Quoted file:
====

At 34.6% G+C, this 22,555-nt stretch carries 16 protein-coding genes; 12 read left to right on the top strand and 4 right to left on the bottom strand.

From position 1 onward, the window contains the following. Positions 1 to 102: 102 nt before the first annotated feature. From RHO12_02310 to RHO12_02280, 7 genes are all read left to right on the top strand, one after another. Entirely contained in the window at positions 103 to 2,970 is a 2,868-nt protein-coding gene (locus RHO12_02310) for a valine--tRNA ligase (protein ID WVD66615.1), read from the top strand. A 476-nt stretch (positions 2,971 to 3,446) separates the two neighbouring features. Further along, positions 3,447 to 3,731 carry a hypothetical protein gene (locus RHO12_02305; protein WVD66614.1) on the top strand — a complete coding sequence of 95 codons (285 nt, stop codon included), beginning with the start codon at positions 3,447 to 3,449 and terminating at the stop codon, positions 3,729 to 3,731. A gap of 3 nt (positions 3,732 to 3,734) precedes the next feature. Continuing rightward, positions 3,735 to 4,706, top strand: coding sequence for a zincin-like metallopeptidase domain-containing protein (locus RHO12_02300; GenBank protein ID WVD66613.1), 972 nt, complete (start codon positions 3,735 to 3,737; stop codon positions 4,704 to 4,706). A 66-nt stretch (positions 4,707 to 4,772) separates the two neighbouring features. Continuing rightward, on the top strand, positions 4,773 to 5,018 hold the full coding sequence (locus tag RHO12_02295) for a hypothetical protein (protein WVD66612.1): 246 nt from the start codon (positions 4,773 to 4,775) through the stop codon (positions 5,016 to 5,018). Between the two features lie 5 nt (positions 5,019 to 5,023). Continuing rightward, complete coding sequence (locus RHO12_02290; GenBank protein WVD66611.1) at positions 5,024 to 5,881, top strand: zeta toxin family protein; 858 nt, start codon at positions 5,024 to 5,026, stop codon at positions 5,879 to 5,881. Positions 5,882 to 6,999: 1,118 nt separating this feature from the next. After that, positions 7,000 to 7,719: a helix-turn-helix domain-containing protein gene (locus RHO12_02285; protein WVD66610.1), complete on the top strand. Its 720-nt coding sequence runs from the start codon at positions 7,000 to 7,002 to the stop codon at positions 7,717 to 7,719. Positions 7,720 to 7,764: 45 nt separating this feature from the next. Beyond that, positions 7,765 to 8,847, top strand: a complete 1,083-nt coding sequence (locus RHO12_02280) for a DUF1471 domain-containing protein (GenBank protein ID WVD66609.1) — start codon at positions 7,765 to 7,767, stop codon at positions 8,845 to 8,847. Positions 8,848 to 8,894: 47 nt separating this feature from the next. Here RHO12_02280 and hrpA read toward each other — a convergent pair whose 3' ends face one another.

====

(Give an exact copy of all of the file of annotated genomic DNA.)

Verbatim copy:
At 34.6% G+C, this 22,555-nt stretch carries 16 protein-coding genes; 12 read left to right on the top strand and 4 right to left on the bottom strand.

From position 1 onward, the window contains the following. Positions 1 to 102: 102 nt before the first annotated feature. From RHO12_02310 to RHO12_02280, 7 genes are all read left to right on the top strand, one after another. Entirely contained in the window at positions 103 to 2,970 is a 2,868-nt protein-coding gene (locus RHO12_02310) for a valine--tRNA ligase (protein ID WVD66615.1), read from the top strand. A 476-nt stretch (positions 2,971 to 3,446) separates the two neighbouring features. Further along, positions 3,447 to 3,731 carry a hypothetical protein gene (locus RHO12_02305; protein WVD66614.1) on the top strand — a complete coding sequence of 95 codons (285 nt, stop codon included), beginning with the start codon at positions 3,447 to 3,449 and terminating at the stop codon, positions 3,729 to 3,731. A gap of 3 nt (positions 3,732 to 3,734) precedes the next feature. Continuing rightward, positions 3,735 to 4,706, top strand: coding sequence for a zincin-like metallopeptidase domain-containing protein (locus RHO12_02300; GenBank protein ID WVD66613.1), 972 nt, complete (start codon positions 3,735 to 3,737; stop codon positions 4,704 to 4,706). A 66-nt stretch (positions 4,707 to 4,772) separates the two neighbouring features. Continuing rightward, on the top strand, positions 4,773 to 5,018 hold the full coding sequence (locus tag RHO12_02295) for a hypothetical protein (protein WVD66612.1): 246 nt from the start codon (positions 4,773 to 4,775) through the stop codon (positions 5,016 to 5,018). Between the two features lie 5 nt (positions 5,019 to 5,023). Continuing rightward, complete coding sequence (locus RHO12_02290; GenBank protein WVD66611.1) at positions 5,024 to 5,881, top strand: zeta toxin family protein; 858 nt, start codon at positions 5,024 to 5,026, stop codon at positions 5,879 to 5,881. Positions 5,882 to 6,999: 1,118 nt separating this feature from the next. After that, positions 7,000 to 7,719: a helix-turn-helix domain-containing protein gene (locus RHO12_02285; protein WVD66610.1), complete on the top strand. Its 720-nt coding sequence runs from the start codon at positions 7,000 to 7,002 to the stop codon at positions 7,717 to 7,719. Positions 7,720 to 7,764: 45 nt separating this feature from the next. Beyond that, positions 7,765 to 8,847, top strand: a complete 1,083-nt coding sequence (locus RHO12_02280) for a DUF1471 domain-containing protein (GenBank protein ID WVD66609.1) — start codon at positions 7,765 to 7,767, stop codon at positions 8,845 to 8,847. Positions 8,848 to 8,894: 47 nt separating this feature from the next. Here RHO12_02280 and hrpA read toward each other — a convergent pair whose 3' ends face one another.